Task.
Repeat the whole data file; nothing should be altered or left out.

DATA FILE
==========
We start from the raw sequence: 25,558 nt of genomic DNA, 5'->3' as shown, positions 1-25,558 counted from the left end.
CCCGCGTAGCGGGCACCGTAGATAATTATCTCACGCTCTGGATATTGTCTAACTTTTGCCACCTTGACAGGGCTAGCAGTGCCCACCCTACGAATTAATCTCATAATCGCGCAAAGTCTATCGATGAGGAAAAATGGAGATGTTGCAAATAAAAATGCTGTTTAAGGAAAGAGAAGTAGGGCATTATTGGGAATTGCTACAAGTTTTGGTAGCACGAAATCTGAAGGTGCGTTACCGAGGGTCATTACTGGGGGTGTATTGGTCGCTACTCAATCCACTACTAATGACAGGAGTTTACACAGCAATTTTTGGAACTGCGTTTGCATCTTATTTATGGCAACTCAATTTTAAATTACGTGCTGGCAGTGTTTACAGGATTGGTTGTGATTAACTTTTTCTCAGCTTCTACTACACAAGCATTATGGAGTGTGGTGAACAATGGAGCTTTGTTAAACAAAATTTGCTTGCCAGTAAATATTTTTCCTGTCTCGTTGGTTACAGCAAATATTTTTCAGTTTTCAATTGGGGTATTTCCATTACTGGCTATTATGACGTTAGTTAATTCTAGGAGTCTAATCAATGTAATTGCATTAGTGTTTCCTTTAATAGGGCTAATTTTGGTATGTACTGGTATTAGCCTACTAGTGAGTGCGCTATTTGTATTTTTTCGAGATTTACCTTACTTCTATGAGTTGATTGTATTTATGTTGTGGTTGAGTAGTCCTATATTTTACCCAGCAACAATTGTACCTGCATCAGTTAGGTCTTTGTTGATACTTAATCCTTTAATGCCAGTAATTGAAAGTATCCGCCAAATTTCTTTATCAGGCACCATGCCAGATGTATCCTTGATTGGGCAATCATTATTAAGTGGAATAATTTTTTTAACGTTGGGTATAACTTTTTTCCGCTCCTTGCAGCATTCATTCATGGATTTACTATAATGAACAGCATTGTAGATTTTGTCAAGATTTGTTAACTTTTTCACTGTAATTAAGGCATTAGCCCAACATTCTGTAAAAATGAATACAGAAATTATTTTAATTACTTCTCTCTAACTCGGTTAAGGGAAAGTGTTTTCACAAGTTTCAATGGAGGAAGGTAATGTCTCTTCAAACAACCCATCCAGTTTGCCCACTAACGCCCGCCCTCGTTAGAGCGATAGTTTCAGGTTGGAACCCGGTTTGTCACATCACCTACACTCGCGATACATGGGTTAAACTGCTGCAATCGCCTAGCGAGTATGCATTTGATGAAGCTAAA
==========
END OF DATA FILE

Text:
We start from the raw sequence: 25,558 nt of genomic DNA, 5'->3' as shown, positions 1-25,558 counted from the left end.
CCCGCGTAGCGGGCACCGTAGATAATTATCTCACGCTCTGGATATTGTCTAACTTTTGCCACCTTGACAGGGCTAGCAGTGCCCACCCTACGAATTAATCTCATAATCGCGCAAAGTCTATCGATGAGGAAAAATGGAGATGTTGCAAATAAAAATGCTGTTTAAGGAAAGAGAAGTAGGGCATTATTGGGAATTGCTACAAGTTTTGGTAGCACGAAATCTGAAGGTGCGTTACCGAGGGTCATTACTGGGGGTGTATTGGTCGCTACTCAATCCACTACTAATGACAGGAGTTTACACAGCAATTTTTGGAACTGCGTTTGCATCTTATTTATGGCAACTCAATTTTAAATTACGTGCTGGCAGTGTTTACAGGATTGGTTGTGATTAACTTTTTCTCAGCTTCTACTACACAAGCATTATGGAGTGTGGTGAACAATGGAGCTTTGTTAAACAAAATTTGCTTGCCAGTAAATATTTTTCCTGTCTCGTTGGTTACAGCAAATATTTTTCAGTTTTCAATTGGGGTATTTCCATTACTGGCTATTATGACGTTAGTTAATTCTAGGAGTCTAATCAATGTAATTGCATTAGTGTTTCCTTTAATAGGGCTAATTTTGGTATGTACTGGTATTAGCCTACTAGTGAGTGCGCTATTTGTATTTTTTCGAGATTTACCTTACTTCTATGAGTTGATTGTATTTATGTTGTGGTTGAGTAGTCCTATATTTTACCCAGCAACAATTGTACCTGCATCAGTTAGGTCTTTGTTGATACTTAATCCTTTAATGCCAGTAATTGAAAGTATCCGCCAAATTTCTTTATCAGGCACCATGCCAGATGTATCCTTGATTGGGCAATCATTATTAAGTGGAATAATTTTTTTAACGTTGGGTATAACTTTTTTCCGCTCCTTGCAGCATTCATTCATGGATTTACTATAATGAACAGCATTGTAGATTTTGTCAAGATTTGTTAACTTTTTCACTGTAATTAAGGCATTAGCCCAACATTCTGTAAAAATGAATACAGAAATTATTTTAATTACTTCTCTCTAACTCGGTTAAGGGAAAGTGTTTTCACAAGTTTCAATGGAGGAAGGTAATGTCTCTTCAAACAACCCATCCAGTTTGCCCACTAACGCCCGCCCTCGTTAGAGCGATAGTTTCAGGTTGGAACCCGGTTTGTCACATCACCTACACTCGCGATACATGGGTTAAACTGCTGCAATCGCCTAGCGAGTATGCATTTGATGAAGCTAAA